Monday, 8 September 2014

If it's Monday it must be Madurai - book review

If it’s Monday it must be Madurai is not a travelogue, in the sense it will not (always) tell you which places to visit for sightseeing, where to eat and where to stay. It will not always help you in planning your travels. But it will definitely help you in knowing your countrymen. 

The book though claims to be a conducted tour of India has two tours of foreign countries as well. One being Europe tour and another being Uzbekitstan. Until I read the book for me travel was all about visiting beautiful places. But the book tells us of many other travels as well like sex tourism and slum tourism. Yes I was aware of the fact that Indians go to Thailand to have fun. But I did not know that having fun can be the sole purpose of a tour. 

Travelling is an intrinsic part of our culture in the form of yatras or holy pilgrimages. The book tells us about some enterprising people who are using the same format to give a platform to folk singers and document indigenous knowledge. The book will take you on a tour of temples in Tamil Nadu, Europe, Jaisalmer fort, Kochi fort, Uzbekistan, slums in Mumbai, Assam Meghalaya, Kabir Yatra, Shodh Yatra in Madhya Pradesh and the  humble, traditional, holy pilgrimage of devotees in Maharashtra, Andhra Pradesh and Karnataka viz. Vari to Pandharpur. As stated earlier the book is more about people than places. It is about the wisdom one gathers while being on the move. In the writer’s own words, travelling with a group, offers glimpses of life in different places and conditions, provides intimate access to the lives of others. The book tells many things which you many not find in travelogues.



As regards the conducted Europe tours are concerned the author tells us how such tours are only about clicking the spots in the itinerary (outside view without going inside) and photoshops simply to give the newly rich middle class the feeling that they have reached a position in life where they can afford foreign travel. The book is an eye-opener for all those who hanker to visit a foreign land after seeing full page advertisements of tour operators in newspapers and magazines. It brings a revelation that conducted foreign tours are for those who have the money and want to boast of a foreign travel, without actually seeing anything.  The book also tells that had it not been for the money they bring, Indians are unwelcome in Europe for they do not bathe in shower or bathtub but on the floor. There have been instances where Indians have been fined for not using shower or bathtub. It also takes digs at Indians overeating and how taking care (in the Indian style) of those who are suffering indigestion on a European train can actually create a scene.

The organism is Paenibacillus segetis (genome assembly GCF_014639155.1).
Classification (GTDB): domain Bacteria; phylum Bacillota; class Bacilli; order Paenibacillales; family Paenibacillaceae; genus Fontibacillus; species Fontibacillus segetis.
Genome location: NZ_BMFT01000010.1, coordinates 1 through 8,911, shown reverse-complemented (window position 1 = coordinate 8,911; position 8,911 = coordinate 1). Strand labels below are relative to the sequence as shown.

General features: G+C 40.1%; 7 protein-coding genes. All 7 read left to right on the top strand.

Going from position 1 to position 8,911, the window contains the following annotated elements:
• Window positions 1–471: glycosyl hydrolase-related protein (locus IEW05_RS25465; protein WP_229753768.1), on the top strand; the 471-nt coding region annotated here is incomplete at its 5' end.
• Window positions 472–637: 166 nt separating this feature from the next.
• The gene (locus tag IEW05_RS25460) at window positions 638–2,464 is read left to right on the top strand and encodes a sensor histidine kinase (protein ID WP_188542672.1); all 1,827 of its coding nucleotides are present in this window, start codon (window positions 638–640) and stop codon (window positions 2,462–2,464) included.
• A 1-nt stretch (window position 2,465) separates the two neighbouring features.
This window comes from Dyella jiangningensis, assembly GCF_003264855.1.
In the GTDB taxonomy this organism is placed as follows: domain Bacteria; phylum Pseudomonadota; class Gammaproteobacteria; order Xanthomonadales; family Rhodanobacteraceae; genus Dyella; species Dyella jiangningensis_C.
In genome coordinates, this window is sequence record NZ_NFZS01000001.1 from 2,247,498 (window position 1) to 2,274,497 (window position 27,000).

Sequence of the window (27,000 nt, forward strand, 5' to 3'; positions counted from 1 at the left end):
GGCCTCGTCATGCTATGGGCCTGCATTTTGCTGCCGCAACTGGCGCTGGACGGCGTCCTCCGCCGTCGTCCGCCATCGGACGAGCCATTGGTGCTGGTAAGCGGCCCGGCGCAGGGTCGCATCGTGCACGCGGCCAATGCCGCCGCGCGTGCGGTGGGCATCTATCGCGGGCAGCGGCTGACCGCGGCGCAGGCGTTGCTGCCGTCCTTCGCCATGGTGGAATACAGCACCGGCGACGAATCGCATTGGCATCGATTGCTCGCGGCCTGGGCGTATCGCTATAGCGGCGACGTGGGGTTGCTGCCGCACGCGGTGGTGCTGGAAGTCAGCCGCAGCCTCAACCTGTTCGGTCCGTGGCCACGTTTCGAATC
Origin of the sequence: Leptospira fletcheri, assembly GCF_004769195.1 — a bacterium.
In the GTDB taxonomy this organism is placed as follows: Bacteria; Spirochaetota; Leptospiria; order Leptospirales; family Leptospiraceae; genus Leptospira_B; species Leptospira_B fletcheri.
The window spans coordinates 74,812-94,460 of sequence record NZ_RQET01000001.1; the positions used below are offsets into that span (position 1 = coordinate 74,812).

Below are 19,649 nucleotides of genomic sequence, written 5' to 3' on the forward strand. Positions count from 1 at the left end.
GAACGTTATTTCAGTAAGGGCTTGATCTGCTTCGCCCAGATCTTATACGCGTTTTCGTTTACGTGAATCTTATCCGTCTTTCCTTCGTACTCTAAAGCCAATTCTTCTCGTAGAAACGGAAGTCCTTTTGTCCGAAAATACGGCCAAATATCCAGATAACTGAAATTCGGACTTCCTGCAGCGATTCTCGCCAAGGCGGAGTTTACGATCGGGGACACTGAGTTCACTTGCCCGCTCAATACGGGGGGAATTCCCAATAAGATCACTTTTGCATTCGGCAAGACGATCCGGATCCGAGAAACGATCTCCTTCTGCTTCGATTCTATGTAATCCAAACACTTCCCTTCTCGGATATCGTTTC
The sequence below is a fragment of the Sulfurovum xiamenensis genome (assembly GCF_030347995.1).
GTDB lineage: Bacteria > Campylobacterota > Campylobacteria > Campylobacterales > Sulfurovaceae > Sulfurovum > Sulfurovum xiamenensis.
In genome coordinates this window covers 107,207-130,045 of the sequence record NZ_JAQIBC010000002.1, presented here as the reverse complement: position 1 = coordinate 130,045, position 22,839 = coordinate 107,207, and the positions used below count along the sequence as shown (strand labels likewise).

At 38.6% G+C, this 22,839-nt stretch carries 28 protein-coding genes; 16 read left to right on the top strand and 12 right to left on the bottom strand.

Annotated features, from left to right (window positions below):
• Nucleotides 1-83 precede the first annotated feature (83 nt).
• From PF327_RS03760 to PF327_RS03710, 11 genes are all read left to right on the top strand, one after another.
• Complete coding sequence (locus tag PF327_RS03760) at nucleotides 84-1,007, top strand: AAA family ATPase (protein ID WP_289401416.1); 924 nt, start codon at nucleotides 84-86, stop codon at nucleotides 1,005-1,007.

The chapter on Jaisalmer fort gives the reader a delight of actually visiting the fort. The Brahmin old lady who runs an in-house restaurant out of self-respect and serves the writer kersangri deserves a salute. She strikes a chord with you instantly. The book has many witty lines like a South Indian, who when being asked how does the Indian food cooked by European cooks taste, says that as long as there is curd everything tastes good. You can easily relate to such characters, rather people, for you have come across them or may have them as a family member or you yourself show such traits. The slum tourism tries to show the slums not as a dirty place but as an enterprising colony generating revenues in millions. It tells how disappointed the foreigners are on discerning that slums are actually houses with TV sets, beds and children who go to school. The book rightly underlines how our tourism is taking a toll on the environment, which also includes humanity. 

The book has an attractive cover. But I wonder why a book priced at Rs. 499 could not afford to have colour photographs and settled for ugly black and white instead. The title of the book appears to have been picked randomly, without having any reference thereto in the book.  If you love people you will love this book. If you are looking for a book to plan your travels, to avoid disappointment, I advise you to pick up the books which come with the words travel guides in their names. 


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